Monday, October 29, 2012

Christianity and Women Part 2



I recently wrote about some of the characters in the Bible that illustrate how highly Christianity views women, and in this post I want to look at some of the instructions that are given in regards to women today.

As a wife a woman has a unique call and office to hold. How does God’s Word instruct the husband to deal with his wife? For starters, he is told to view her for what she is: a priceless treasure.

“An excellent wife, who can find? She is far more precious than jewels.”
Proverbs 31:10

That same chapter tells the husband that he is to recognize and appreciate his wife’s character, not just her beauty:

“Her husband also…praises her:Many women have done excellently, but you surpass them all.’ Charm is deceitful, and beauty is vain, but a woman who fears the LORD is to be praised.”
Proverbs 31:28-30

The New Testament gives further instruction for how the husband is to treat his bride. The Apostle Paul, who himself never married, was led of God to write, “Husbands, love your wives, and do not be harsh with them (Colossians 3:19).”

It is hard to take the unsaved world seriously when they say that the Bible is a male-dominating book when we see that it actually commands men to not be harsh towards women.

But that isn’t the only time that Paul told the church to love their wives. In Ephesians 5 he again wrote, “Husbands, love your wives as (or, in the same way that) Christ loved the church and gave Himself up for her…in the same way husbands should love their wives as their own bodies…let each one of you love his wife as himself (verses 25, 28, 33).”

Three times in one passage Paul commanded husbands to love their wives. And notice the model that he gave them: as Christ loved the church and gave Himself for it. And in case you didn’t know, the way Christ gave Himself for the church was by both living and dying for it. Paul literally instructed husbands to both live and die for their wives.

Paul wasn’t the only New Testament writer who addressed husbands; Peter did as well. In 1 Peter 3:7 he wrote:

“Husbands, live with your wives in an understanding way, showing honor to the woman as the weaker vessel… so that your prayers may not be hindered.

Peter said that men should exercise understanding towards their wives, realizing that they are the weaker of the sexes. This is not a macho mentality referring to women’s physical strength, but a recognition of the common sense fact that women are more emotional than their male counterparts. While men tend to be brash and rough around the edges, women are more careful. Men need to understand, according to Peter, that women need their husbands to be sensitive and understanding of their different emotions.

This verse also shows that Peter said to give honor to the women. Again, how can people say that Christianity is anti-woman when the men were instructed to show honor to the women? What did Peter say would be the consequence of failing to treat women the right way? He said the men’s prayers would be hindered.

Here we see another important truth. It isn’t just the men who were defending the women’s honor, it is God as well. God is the one meting out punishment towards the men who don’t treat their wives with honor, and it comes in the form of unanswered prayer.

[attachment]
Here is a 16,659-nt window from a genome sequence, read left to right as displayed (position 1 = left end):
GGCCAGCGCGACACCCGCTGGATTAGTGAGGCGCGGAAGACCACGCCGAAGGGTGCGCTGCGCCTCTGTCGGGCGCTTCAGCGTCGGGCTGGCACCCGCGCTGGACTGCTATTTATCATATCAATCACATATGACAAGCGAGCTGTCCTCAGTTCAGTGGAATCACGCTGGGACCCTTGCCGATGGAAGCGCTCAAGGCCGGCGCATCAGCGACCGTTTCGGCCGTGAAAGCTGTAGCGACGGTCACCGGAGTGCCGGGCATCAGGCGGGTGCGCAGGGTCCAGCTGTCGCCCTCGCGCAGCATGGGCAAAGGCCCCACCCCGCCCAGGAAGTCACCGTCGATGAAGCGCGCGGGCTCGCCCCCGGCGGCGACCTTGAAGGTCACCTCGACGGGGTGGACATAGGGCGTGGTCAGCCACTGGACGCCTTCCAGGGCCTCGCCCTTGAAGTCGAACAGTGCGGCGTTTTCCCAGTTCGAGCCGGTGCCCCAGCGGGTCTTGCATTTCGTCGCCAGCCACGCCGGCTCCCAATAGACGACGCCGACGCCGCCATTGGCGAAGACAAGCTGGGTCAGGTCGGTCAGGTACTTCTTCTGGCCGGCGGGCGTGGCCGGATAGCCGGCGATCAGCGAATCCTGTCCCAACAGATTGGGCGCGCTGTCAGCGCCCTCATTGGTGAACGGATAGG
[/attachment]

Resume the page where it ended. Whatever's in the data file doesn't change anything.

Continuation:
Hopefully the point has been made well that Christianity is not a religion that puts women down. Christianity promises better treatment towards women than any other group.

Friday, October 26, 2012

Epistle Christians





Epistle Christians

     I believe that an alarming number of Christians today fit into a category that I call “Epistle Christians.” If you were to ask these people how much they know about the Bible, they would probably affirm that they are quite familiar with it. But if you were to push a little further, you might find that their knowledge of the Bible is confined to little more than just the epistles.

     The epistles are the New Testament books of the Bible that were specifically written to churches. These books include the writings of Paul, Jude, Peter, and John (not including John’s Gospel)[1]. These epistles are certainly books that Christians should study, for on their pages are many instructions that directly apply to us today. But my fear is that many are settling for this as the extent of their Bible study.

     Obviously I am not implying that Epistle Christians don’t know anything outside of the epistles. They probably know portions of the Sermon on the Mount, excerpts from the Gospels, and descriptions of the Anti-Christ from Revelation. And what about the Old Testament? Epistle Christians can probably tell you about Adam and Eve, Noah, Moses, Samson, Jonah, David and Goliath, David and Bathsheba, and Abraham and Isaac. Really good Epistle Christians might know more about Daniel, and possibly Solomon.

     But what do they know of Israel’s history, the judges, or the prophets? Do they understand how the sacrificial system worked? Or even why there was a sacrificial system? Do they see how the Passover served as a picture of the Lamb of God? Can they differentiate between the major and minor prophets? Can they even name the minor prophets?

     I don’t ask these questions because I think Bible trivia is important. Unless we end up on Jeopardy and there is a category called “Old Testament –ites” then Bible trivia benefits us little.

     “The answer: Ruth and Orpah.”

     “Who are the Moabites?”
    
     Picking up Bible trivia is something that can happen as the natural result of reading the Bible. My point is not learning facts for facts’ sake. My point is that we need to be students of God’s Word—all of God’s Word—so that we can better understand what He wants from our lives.

     Being able to recite the Judges is not a sign of spiritual growth, but it is a sign that a person is reading the Bible. The more we read it, the more we will see how all the events of Scripture tie in and apply to our lives.

     So are you an Epistle Christian, or are you reading the whole Bible?


“But he answered and said, ‘It is written, Man shall not live by bread alone, but by every word that proceeds out of the mouth of God.’”
Matthew 4:4



[1] Hebrews is also an epistle, but its human author is debated. Many believe Paul wrote the letter. Others believe Barnabas, Timothy, or some other church leader penned the letter.